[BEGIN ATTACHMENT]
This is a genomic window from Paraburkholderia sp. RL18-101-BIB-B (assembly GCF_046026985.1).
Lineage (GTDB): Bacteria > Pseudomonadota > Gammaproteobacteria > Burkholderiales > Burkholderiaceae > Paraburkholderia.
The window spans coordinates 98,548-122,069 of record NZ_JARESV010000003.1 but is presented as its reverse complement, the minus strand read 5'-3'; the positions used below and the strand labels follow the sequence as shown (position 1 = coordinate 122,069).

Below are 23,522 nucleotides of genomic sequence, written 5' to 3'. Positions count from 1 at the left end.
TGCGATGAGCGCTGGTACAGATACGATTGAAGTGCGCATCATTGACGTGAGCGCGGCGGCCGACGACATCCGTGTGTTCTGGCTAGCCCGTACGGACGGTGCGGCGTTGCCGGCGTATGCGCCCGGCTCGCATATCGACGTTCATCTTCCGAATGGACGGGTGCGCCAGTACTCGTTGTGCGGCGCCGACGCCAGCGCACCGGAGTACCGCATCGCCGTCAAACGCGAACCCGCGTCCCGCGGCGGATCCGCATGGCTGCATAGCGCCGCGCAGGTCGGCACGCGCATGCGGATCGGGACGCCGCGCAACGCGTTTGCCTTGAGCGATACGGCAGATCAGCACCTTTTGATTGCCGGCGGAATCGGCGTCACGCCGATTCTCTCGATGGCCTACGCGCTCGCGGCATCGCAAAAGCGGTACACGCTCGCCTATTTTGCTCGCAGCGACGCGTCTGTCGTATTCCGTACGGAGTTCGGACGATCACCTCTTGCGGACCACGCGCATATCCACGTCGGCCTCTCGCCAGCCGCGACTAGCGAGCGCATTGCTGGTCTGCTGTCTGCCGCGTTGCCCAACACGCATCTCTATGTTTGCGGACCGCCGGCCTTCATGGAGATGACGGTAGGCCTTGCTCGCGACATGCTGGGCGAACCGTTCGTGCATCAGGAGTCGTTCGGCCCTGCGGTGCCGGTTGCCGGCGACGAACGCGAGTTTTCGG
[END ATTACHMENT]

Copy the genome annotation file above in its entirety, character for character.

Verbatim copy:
This is a genomic window from Paraburkholderia sp. RL18-101-BIB-B (assembly GCF_046026985.1).
Lineage (GTDB): Bacteria > Pseudomonadota > Gammaproteobacteria > Burkholderiales > Burkholderiaceae > Paraburkholderia.
The window spans coordinates 98,548-122,069 of record NZ_JARESV010000003.1 but is presented as its reverse complement, the minus strand read 5'-3'; the positions used below and the strand labels follow the sequence as shown (position 1 = coordinate 122,069).

Below are 23,522 nucleotides of genomic sequence, written 5' to 3'. Positions count from 1 at the left end.
TGCGATGAGCGCTGGTACAGATACGATTGAAGTGCGCATCATTGACGTGAGCGCGGCGGCCGACGACATCCGTGTGTTCTGGCTAGCCCGTACGGACGGTGCGGCGTTGCCGGCGTATGCGCCCGGCTCGCATATCGACGTTCATCTTCCGAATGGACGGGTGCGCCAGTACTCGTTGTGCGGCGCCGACGCCAGCGCACCGGAGTACCGCATCGCCGTCAAACGCGAACCCGCGTCCCGCGGCGGATCCGCATGGCTGCATAGCGCCGCGCAGGTCGGCACGCGCATGCGGATCGGGACGCCGCGCAACGCGTTTGCCTTGAGCGATACGGCAGATCAGCACCTTTTGATTGCCGGCGGAATCGGCGTCACGCCGATTCTCTCGATGGCCTACGCGCTCGCGGCATCGCAAAAGCGGTACACGCTCGCCTATTTTGCTCGCAGCGACGCGTCTGTCGTATTCCGTACGGAGTTCGGACGATCACCTCTTGCGGACCACGCGCATATCCACGTCGGCCTCTCGCCAGCCGCGACTAGCGAGCGCATTGCTGGTCTGCTGTCTGCCGCGTTGCCCAACACGCATCTCTATGTTTGCGGACCGCCGGCCTTCATGGAGATGACGGTAGGCCTTGCTCGCGACATGCTGGGCGAACCGTTCGTGCATCAGGAGTCGTTCGGCCCTGCGGTGCCGGTTGCCGGCGACGAACGCGAGTTTTCGG